These occupations belong to middle Mesolithic (RMS-A, level II) and final Mesolithic (level I) which are two periods rarely excavated and dated in the north of France. Extensive stripping revealed an area of about one hectare, within which the stratigraphy is more dilated and well-preserved. Mesolithic occupations were covered by slope deposits and in some sectors two levels are layered. The two Mesolithic levels identified allowed the discovery of six locus and several structures (5 clusters, 3 hearts and 6 hearth empying). Thanks to the presence of burned bones, charcoal in structures (mainly hazel) and burnt hazelnut shells, fourteen dating were obtained for the two Mesolithic levels. On both levels, many macrolithic tools, mainly oblong shale pebbles, have been discovered on locus periphery. Some carry percussion use-wear. Jean-Georges Rozoy works during a long time (1970 to 1990) on the Mesolithic in French Ardennes and defined a cultural group « l’Ardennien » (Rozoy, 1978) re-discussed today. At Remilly, the final mesolithic level is caracterized by a large concentration of 3300 lithic and bone artefacts scattered on 100 m² (locus 2), a smaller concentration (locus 5), two clusters and one hearth emptying. 14 radiocarbon dates allow to assign this occupation to the end of the 6th millennium, between 5630 and 5326 BC cal (6650 ± 30 BP à 6410 ± 30 BP). Lithic artefacts are mainly waste related to the production of lamino-lamellar supports for the shaping of tools and microliths. Microlits are very few and essentially on locus 2. Large asymmetric trapezes and triangular points with flat inverse retouching (“flèches de Belloy” : Fagnart 1991) dominate. Tools are better represented on locus 2 and characterized by sporadic laterally notched blades. The two clusters (structures 11528 and 11529), around 4 to 7 m², are specific and mainly constituted of cortical or semi-cortical flakes. No hearth has been identified but one hearth emptying was discovered near structure 11528, outside locus. This corresponds to a more or less elongated discharge area, composed of burnt bones, burned or unburnt stones and flint artefacts. One large triangular point, unburnt, was discover inside, confirming its attribution to final Mesolithic. No refitting could be carried out between the various structures and locus. Along with this structures or locus, several isolated bones (especially aurochs) or flint artefacts were discovered and could delimit peripheral and specific areas. Different activities were performed on the site, especially animal resource procurement and treatment. Animal bones were preserved but often in poor state of preservation. Deer (Cervus elaphus) is the best represented species, particularly in locus 2 and 5, followed by wild boar (Sus scrofa). Aurochs is well-documented in locus 5 and isolated remains. On locus 2, several burnt bones suggest on-site consumption. Butchery and animal hard material working are attested. Therefore, several remains appear to result of bovinae metapodial exploitation. Plant working is attested by some laterally notched blades. No fish remains demonstrate exploitation of aquatic resources despite the proximity of the Audry river (less than 300 m).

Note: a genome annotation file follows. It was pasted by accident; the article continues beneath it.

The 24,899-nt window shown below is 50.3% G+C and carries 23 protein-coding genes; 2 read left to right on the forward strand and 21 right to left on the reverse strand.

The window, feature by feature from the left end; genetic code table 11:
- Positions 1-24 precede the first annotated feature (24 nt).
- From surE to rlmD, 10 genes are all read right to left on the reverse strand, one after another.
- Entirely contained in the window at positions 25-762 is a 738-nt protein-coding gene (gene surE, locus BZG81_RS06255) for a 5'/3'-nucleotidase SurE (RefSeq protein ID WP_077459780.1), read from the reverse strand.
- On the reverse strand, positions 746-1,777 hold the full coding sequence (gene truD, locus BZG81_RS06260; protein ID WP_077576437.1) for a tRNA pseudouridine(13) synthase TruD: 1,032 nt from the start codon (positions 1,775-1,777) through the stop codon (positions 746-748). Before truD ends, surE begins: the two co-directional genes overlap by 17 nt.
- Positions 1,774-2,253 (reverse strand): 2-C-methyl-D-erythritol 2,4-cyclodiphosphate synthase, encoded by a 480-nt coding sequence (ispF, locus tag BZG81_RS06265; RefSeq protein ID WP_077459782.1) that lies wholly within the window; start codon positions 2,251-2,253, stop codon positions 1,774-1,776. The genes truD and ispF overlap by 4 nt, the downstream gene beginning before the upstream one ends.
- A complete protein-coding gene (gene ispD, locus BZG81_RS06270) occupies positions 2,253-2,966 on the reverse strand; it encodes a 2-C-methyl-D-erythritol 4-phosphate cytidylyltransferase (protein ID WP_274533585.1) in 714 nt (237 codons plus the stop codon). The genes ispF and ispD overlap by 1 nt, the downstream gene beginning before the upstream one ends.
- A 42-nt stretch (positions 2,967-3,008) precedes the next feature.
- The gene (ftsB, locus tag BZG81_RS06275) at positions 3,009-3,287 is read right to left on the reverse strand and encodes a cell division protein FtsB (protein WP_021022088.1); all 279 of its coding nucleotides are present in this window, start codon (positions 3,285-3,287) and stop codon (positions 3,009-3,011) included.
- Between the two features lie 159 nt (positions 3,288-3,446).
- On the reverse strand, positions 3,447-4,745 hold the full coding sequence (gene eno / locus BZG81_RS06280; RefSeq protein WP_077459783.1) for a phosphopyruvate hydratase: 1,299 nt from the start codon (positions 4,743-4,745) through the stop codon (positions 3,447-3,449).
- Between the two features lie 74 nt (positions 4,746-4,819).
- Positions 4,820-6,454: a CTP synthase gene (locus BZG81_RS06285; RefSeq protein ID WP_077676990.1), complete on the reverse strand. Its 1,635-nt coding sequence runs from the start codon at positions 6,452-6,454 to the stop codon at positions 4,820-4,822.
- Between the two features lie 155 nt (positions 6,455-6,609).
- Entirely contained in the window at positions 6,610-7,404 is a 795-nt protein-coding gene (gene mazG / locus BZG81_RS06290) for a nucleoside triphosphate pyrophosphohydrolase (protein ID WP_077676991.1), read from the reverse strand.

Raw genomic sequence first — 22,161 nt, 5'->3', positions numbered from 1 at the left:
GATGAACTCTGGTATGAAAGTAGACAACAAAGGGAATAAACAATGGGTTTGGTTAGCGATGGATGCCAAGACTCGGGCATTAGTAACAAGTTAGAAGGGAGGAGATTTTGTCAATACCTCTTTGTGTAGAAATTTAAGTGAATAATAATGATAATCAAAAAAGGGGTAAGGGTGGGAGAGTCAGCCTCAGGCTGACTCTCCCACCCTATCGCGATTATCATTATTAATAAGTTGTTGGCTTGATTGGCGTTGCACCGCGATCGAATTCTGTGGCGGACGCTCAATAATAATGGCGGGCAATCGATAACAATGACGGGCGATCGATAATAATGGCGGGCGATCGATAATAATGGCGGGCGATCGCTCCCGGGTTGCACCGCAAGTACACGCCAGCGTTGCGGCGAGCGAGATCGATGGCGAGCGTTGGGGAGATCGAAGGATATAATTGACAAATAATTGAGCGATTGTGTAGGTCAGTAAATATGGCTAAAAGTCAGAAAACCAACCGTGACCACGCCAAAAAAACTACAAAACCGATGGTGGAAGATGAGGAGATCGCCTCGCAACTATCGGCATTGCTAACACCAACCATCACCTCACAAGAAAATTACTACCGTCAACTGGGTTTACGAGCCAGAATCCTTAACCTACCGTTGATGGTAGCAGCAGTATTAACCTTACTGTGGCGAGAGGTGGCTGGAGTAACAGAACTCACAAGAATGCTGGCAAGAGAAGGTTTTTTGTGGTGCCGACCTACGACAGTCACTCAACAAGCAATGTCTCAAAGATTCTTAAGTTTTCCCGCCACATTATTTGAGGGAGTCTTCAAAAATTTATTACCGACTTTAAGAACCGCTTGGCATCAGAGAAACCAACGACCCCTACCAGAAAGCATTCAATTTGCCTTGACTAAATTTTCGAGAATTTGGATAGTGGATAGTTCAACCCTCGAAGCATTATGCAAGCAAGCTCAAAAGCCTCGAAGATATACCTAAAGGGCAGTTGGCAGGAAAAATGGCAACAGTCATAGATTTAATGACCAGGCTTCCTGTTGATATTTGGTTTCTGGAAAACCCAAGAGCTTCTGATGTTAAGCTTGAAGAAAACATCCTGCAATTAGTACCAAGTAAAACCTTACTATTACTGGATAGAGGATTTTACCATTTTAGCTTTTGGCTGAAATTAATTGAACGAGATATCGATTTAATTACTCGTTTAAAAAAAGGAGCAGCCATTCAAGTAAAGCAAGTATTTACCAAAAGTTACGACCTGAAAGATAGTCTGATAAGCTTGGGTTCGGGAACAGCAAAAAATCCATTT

In the north of France, only two well preserved sites are dated to final Mesolithic (de Castel « Camping du Hameau » (Castel « Camping du Hameau » and Lhéry « la Presle »). Same microliths are presents but radiocarbon dates are more recent (Ducrocq, 2001 and 2009 ; Bostyn and Séara, 2011).

Some sites are also similar in south Belgium. The oldest Mesolithic occupation (7300-7000 cal. BC) is caracterized by four small locus, three clusters, three hearths and four heaths emptying. Three locus are dedicated to lamellar production and microliths manufacturing. Microliths are dominated by invasively retouched armatures (“feuille de gui”) and narrow backed bladelets. In fact, most of invasively retouched armatures are drafts, but wear analysis confirms their projectile function. Lamellar production correspond mainly to invasively retouched armatures blanks. Faunal remains are dominated by wild boar and one decorated bone point was identified. Wear analysis reveals a functional difference between two locus. Locus 3 is dedicated to animal hard material with burins and borers, and butchery with unretouched flakes. Locus 8 is characterized by several scrappers used for hide working. Tools used for plant working are very few. Well-dated sites of this period are rare in the north of France. Only few sites are similar and located especially in Picardie (Beaurainville, Hangest: Ducrocq, 2001 et 2014; Saleux: Fagnart et al., 2008). Thus, Mesolithic discoveries of Remilly are part of current issues, chronocultural, functional or societal. The multiplication of such well-preserved and dated discoveries should allow us to better understand this particular period that characterizes the end of the Mesolithic period, after 7500 BC.


Keywords: RMS-A, final Mésolithic, Ardennes, clusters, hearth emptying, invasively retouched armatures, indirect percussion, Use-wear analysis, archeozoology.